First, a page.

Here's How the Original Sleepwalking Killer Escaped the Police, But Only for a Short While
Here’s How the Original Sleepwalking Killer Escaped the Police, But Only for a Short While

Here’s How the Original Sleepwalking Killer Escaped the Police, But Only for a Short While

Patrick Lynch - January 9, 2018

Parasomnias are classified as sleep disorders, and sleepwalking is one of the most common. In most instances, it is harmless, but in very rare cases, parasomnias can lead to dangerous and even murderous actions. This was the case with Albert Tirrell who was accused of murdering a prostitute in Boston in 1846. It was a particularly gruesome murder, and Tirrell fled to the state of New Orleans. It seemed certain that he would be found guilty until his lawyer, Rufus Choate, saved his client with what became known as the ‘sleepwalking defense.’

Since then, there have been over 60 cases of ‘homicidal sleepwalking’ including the famous case of Kenneth Parks who murdered his mother-in-law in 1987. In each case, the accused claimed to have no record of the attack. While Parks, Tirrell and a few others escaped; others such as Michael Ricksgers were found guilty. In many ways, it extremely difficult for the defense to prove a defendant was sleepwalking but it is also a defense that can be hard for a prosecution to counter. In the case of Tirrell, his lawyer knew how to ensure his client walked free.

Here’s How the Original Sleepwalking Killer Escaped the Police, But Only for a Short While
Mary Bickford in the Boston Daily Mail- Smithsonian Mag

Background

Albert Tirrell was certainly no angel. In fact, his relationship with his victim, Mary Bickford, caused a scandal in the Boston area. He was known as a womanizer and left his wife and children to be with Bickford, who was also married. She had married her husband, James, in Maine when she was just 16 years of age. After losing a child in infancy, she was invited to Boston by family friends.

It didn’t take her long to become enamored with life in the big city. When she returned to Maine, she didn’t stay long and returned to Boston. James went to the city to find his wife and discovered that she worked as a prostitute, so he returned to Maine without her. Meanwhile, Bickford worked in several brothels and eventually met Tirrell. They traveled together as a married couple and were known to have a number of passionate quarrels.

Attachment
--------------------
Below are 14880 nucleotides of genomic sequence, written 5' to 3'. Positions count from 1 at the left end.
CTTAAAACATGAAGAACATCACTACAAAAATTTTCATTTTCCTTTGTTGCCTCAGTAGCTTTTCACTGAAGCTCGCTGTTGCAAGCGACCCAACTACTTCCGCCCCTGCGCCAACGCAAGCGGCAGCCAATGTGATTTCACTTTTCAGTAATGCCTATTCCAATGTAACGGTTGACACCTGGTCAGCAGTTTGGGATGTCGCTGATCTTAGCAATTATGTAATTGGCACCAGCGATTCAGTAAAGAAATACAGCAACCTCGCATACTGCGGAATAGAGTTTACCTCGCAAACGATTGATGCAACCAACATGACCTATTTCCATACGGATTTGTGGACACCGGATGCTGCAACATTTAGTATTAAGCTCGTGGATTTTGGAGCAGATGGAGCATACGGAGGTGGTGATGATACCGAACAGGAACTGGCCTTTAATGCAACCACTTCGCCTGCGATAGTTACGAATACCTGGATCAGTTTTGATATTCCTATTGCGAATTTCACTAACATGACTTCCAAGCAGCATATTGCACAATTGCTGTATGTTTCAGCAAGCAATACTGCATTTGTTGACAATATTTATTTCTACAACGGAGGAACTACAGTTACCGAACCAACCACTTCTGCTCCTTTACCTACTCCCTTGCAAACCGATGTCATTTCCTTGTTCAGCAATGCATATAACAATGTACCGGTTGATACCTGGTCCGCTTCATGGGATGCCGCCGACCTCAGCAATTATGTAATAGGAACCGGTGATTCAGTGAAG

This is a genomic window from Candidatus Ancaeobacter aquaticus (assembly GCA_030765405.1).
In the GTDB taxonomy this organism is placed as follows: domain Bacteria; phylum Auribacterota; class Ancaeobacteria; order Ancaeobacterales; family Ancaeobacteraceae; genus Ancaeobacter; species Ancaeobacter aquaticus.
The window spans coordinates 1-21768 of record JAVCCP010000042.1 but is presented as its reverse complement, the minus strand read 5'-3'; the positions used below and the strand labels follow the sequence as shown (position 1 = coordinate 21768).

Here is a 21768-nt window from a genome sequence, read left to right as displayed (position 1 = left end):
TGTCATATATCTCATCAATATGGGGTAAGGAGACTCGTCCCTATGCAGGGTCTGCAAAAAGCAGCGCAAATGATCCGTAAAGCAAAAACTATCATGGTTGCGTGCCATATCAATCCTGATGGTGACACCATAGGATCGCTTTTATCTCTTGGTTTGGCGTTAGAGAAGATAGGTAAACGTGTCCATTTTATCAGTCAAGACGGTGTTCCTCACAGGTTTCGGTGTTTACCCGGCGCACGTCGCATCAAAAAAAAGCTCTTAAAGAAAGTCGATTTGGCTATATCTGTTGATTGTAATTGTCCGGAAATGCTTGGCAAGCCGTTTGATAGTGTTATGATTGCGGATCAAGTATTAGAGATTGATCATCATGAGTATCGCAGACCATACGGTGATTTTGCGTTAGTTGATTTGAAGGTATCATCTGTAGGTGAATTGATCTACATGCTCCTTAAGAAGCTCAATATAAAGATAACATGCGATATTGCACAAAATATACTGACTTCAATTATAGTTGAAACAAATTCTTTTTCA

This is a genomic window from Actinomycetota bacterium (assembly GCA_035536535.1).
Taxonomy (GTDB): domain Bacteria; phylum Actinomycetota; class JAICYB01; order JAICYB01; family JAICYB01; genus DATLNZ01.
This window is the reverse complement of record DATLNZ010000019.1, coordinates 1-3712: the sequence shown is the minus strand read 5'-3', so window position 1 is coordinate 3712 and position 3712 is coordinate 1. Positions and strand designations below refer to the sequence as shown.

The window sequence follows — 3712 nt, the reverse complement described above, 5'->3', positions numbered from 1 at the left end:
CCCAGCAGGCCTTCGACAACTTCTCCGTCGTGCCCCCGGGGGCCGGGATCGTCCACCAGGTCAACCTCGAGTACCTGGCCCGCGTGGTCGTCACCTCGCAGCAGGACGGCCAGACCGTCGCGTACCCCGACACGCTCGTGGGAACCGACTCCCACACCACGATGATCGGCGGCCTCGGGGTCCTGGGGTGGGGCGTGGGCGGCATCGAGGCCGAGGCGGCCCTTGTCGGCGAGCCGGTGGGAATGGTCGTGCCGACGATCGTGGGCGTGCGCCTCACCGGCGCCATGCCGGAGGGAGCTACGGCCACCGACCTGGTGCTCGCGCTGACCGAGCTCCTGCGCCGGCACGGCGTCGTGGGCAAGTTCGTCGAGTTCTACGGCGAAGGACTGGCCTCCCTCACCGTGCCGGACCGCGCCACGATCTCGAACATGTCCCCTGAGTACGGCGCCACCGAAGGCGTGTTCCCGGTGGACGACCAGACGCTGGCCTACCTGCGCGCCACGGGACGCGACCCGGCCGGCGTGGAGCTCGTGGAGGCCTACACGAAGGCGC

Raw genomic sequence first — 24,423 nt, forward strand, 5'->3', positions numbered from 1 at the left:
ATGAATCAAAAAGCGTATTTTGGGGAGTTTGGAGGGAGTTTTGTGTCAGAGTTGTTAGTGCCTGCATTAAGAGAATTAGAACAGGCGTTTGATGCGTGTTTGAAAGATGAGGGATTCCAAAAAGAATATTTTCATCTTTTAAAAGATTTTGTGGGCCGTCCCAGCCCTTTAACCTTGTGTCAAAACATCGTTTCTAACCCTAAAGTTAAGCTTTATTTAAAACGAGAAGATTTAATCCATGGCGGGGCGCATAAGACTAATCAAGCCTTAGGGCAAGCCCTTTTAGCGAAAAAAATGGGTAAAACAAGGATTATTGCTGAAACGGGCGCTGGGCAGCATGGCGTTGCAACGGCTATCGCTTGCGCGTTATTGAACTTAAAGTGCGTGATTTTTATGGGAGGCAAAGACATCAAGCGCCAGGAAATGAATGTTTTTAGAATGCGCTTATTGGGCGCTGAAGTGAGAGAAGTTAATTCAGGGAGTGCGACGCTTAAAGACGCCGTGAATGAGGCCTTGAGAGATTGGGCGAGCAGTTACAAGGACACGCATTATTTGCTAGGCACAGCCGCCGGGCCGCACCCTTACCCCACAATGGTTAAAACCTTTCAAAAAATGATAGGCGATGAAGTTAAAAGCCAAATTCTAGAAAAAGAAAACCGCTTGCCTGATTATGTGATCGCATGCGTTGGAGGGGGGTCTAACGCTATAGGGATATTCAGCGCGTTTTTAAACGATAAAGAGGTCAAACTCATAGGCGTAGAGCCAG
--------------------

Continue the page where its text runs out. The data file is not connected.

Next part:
Here’s How the Original Sleepwalking Killer Escaped the Police, But Only for a Short While
The Tirrell Trial Caused a Sensation in Boston – Murder by Gaslight

During their torrid relationship, Tirrell inherited $8,000 when his father died in 1844, a huge sum of money at the time. He squandered the cash, most of it on Bickford. Although they stayed at the best hotels and enjoyed the good life, Bickford refused to end her life as a prostitute, a fact that enraged Tirrell. He was indicted on charges of adultery on September 29, 1845, and was eventually arrested a little while later.

Meanwhile, Bickford wrote to her husband James and complained about the way Tirrell was treating her. A major fight between Bickford and Tirrell resulted in the breakup of their relationship in June 1845. Even so, the two couldn’t stay apart, and on October 26, Tirrell visited Bickford in a sleazy boarding house owned by Joel Lawrence. At around 5 am on the morning of October 27, Lawrence and his wife heard a shriek and a thud from upstairs followed by the sound of someone running down the stairs and out the door. They entered Bickford’s room and were horrified by what they saw.

Here’s How the Original Sleepwalking Killer Escaped the Police, But Only for a Short While
Depiction of Bickford’s wounds – Ranker

A Grisly Murder

Lawrence and his wife found 21-year old Bickford lying on the floor. Her throat has been savagely cut; her windpipe and jugular vein were severed. Overall, the wound on her neck was three inches deep and six inches long. The murder weapon, a bloodstained razor, was found at the foot or her bed. The killer had apparently tried to set fire to the bed, and Bickford’s hair was singed while her skin was charred. There was also a bloodstained vest and a cane belonging to a man in the room.

The Lawrences had seen Tirrell enter Bickford’s room, but he was nowhere to be found. There was even a letter in the room which was from J. L. T. to M. A. B. It didn’t take Colombo to figure out that Tirrell was a person of interest in the case and his sudden disappearance only made it more likely that he was guilty. Tirrell was indeed on the run and spoke to the owner of a livery stable at around 5:30 am looking for a horse. He told the stable owner that he needed to go to his father-in-law as he was in a bit of difficulty.

Tirrell went to Weymouth and then to Canada. Once in Montreal, he boarded a boat bound for Liverpool, England, but bad weather forced it to turn back. He fled to New York City and boarded a boat to New Orleans. At this point, he was a wanted man so the authorities in Louisiana were waiting for him and Tirrell was arrested on December 5, 1845.